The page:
Herkomer built Lululand, a ‘Bavarian Castle’, for his second wife Lulu in about 1888 but, after being married for only a year, she sadly died. The building was almost entirely demolished in 1939.
In 1904, Herkomer closed his school and a former student of his, Lucy Kemp-Welsh, opened her own on the same site the year later. Herkomer re-purchased the building in 1912 and demolished it. He then commissioned a rose garden to be established in its place. Bushey Rose Garden was designed by Thomas Mawson. Council-owned since 1937, it had its centenary in 2013.
In 2002, the rose garden was registered as a Park and Garden of Special Historic Interest Grade II, but was closed in December 2005 due to vandalism. It was awarded lottery funding and completely restored in 2010, including the planting of more than 4,000 plants, many from Thomas Mawson’s list.
The garden, which has been described as ‘the jewel in Hertsmere’s crown’, is open to the public, while paintings by students of Herkomer’s school are on display at Bushey Museum and Art Gallery.
10. Bushey is the backdrop for many films, with the old Royal Masonic School for Boys, later the International University, used as a location for Nuns on the Run, Children of Men and Harry Potter. The imposing building has also been the set for several TV series, including Monty Python’s Flying Circus and Little Britain.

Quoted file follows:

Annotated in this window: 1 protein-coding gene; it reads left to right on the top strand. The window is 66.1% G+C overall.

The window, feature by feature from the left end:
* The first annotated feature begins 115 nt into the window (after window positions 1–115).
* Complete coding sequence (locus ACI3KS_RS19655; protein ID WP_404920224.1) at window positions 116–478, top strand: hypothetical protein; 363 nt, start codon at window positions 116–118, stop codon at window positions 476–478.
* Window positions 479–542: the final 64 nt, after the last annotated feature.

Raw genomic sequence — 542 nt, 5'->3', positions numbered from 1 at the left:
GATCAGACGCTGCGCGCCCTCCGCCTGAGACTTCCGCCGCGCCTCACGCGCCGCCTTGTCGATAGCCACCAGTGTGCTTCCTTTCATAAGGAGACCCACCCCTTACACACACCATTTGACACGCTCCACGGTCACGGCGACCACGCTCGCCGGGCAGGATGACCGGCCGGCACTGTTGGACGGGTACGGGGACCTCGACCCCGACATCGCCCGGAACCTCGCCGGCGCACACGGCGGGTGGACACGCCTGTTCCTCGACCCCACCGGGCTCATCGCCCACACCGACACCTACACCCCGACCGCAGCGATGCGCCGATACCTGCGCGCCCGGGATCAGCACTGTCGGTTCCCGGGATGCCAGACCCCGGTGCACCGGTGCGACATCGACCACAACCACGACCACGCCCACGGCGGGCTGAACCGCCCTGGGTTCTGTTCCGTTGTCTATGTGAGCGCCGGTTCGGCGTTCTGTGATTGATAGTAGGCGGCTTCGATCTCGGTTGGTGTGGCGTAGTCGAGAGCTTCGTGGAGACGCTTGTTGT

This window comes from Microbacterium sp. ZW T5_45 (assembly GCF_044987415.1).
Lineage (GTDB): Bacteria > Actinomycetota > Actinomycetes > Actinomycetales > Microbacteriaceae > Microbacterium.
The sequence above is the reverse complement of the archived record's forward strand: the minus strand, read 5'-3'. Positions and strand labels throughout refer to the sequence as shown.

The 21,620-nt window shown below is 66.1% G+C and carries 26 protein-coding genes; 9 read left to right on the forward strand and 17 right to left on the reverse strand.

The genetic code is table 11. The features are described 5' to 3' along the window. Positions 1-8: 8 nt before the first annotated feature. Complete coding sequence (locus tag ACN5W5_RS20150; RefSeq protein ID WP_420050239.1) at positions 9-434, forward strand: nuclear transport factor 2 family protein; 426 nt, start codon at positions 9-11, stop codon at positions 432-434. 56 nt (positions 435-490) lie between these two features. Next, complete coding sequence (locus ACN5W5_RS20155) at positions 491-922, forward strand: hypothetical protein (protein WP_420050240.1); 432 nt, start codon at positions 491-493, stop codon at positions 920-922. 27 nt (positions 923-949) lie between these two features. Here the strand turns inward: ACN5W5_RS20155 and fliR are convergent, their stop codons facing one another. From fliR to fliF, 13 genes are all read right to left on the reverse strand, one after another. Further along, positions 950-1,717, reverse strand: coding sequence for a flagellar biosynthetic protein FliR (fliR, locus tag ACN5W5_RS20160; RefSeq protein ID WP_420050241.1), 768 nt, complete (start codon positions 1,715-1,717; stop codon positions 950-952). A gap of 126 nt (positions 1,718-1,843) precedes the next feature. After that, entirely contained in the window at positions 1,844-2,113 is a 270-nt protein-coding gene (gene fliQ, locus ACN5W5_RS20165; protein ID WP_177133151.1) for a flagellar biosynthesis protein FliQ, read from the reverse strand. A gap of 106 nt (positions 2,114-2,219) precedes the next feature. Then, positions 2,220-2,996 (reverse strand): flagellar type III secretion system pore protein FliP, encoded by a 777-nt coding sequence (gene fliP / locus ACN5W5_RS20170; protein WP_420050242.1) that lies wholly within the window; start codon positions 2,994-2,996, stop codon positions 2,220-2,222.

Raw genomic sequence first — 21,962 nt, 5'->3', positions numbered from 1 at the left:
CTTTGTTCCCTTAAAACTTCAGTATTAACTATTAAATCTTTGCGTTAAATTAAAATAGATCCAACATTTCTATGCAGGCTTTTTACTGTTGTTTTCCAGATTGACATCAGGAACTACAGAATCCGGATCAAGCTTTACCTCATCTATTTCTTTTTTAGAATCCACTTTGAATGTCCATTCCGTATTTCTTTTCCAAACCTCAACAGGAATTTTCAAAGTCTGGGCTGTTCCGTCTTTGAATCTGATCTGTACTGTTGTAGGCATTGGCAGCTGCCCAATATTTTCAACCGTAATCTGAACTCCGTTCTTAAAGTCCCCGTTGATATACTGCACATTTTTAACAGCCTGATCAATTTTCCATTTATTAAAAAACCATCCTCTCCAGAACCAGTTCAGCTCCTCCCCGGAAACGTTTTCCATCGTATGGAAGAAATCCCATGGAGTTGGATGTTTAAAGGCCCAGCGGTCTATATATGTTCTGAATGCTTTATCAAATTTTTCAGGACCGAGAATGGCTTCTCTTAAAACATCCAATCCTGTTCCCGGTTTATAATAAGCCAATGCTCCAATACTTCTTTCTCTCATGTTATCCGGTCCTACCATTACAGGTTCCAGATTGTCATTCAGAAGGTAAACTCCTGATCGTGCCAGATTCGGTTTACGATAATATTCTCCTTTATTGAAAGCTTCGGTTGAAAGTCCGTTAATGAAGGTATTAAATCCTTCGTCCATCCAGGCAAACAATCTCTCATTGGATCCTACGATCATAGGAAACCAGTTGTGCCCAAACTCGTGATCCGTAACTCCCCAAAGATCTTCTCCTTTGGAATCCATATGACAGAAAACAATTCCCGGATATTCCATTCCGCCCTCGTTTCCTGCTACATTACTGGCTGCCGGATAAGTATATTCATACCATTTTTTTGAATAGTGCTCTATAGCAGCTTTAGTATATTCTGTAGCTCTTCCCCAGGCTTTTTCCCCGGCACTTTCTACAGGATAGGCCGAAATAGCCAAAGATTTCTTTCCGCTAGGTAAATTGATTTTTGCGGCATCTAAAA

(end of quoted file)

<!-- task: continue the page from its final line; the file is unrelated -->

11. Bushey Festival is an annual celebration of art, music, drama and sport that has become a highlight of the town’s calendar and a much-loved part of community life since it was first held in 1983. The event is usually held over a fortnight in July but is intended to be held over two weekends from next year.
12. Elstree, which can be traced back to Roman times, was a centre for pottery and tile manufacture in the 1st and 2nd centuries AD.
13. Elstree Studios, which is actually located in neighbouring Borehamwood, opened in 1927. It was here that Alfred Hitchcock went into the record when he directed Blackmail – generally credited as being the first British talking film. During the late 1920s and early ’30s, the studios were involved in other motion picture breakthroughs, including colour production and multi-lingual films.
Known as the birthplace of the Star Wars films (check out the 2015 documentary Elstree 1976 about the making of the first film), some of the most famous movies in the world have been created here, including the Indiana Jones and Superman films, The Shining and Labyrinth.
Today, the studios are home to some of the most popular shows on television, such as Strictly Come Dancing, Big Brother and The Voice.
14. Immerse yourself in the wizardry world of Harry Potter at the Warner Bros Studio in Leavesden – just a few miles from Bushey.
The Harry Potter series was filmed at the studios over a period of 10 years, and preserved sets, props and costumes have attracted more than nine million visitors to The Making of Harry Potter tour since it opened in March 2012.
Situated next to the working film studios where all eight Harry Potter films were made, the tour offers visitors the opportunity to explore two sound stages and an array of original sets, animatronic creatures and breathtaking special effects.
15. Set in 100 acres of beautiful Hertfordshire countryside, Aldenham Country Park in Elstree has lakeside walks, a children’s farm, indoor playbarn and pony rides. Great for a fun family day out.